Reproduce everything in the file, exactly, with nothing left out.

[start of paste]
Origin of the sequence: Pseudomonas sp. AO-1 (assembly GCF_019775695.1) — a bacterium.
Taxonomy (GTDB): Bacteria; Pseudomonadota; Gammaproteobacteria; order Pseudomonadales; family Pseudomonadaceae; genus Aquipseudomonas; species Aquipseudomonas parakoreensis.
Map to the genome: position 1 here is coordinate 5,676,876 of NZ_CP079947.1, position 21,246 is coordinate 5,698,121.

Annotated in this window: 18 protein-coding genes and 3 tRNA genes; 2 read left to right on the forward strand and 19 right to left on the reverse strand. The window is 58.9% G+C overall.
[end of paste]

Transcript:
Origin of the sequence: Pseudomonas sp. AO-1 (assembly GCF_019775695.1) — a bacterium.
Taxonomy (GTDB): Bacteria; Pseudomonadota; Gammaproteobacteria; order Pseudomonadales; family Pseudomonadaceae; genus Aquipseudomonas; species Aquipseudomonas parakoreensis.
Map to the genome: position 1 here is coordinate 5,676,876 of NZ_CP079947.1, position 21,246 is coordinate 5,698,121.

Annotated in this window: 18 protein-coding genes and 3 tRNA genes; 2 read left to right on the forward strand and 19 right to left on the reverse strand. The window is 58.9% G+C overall.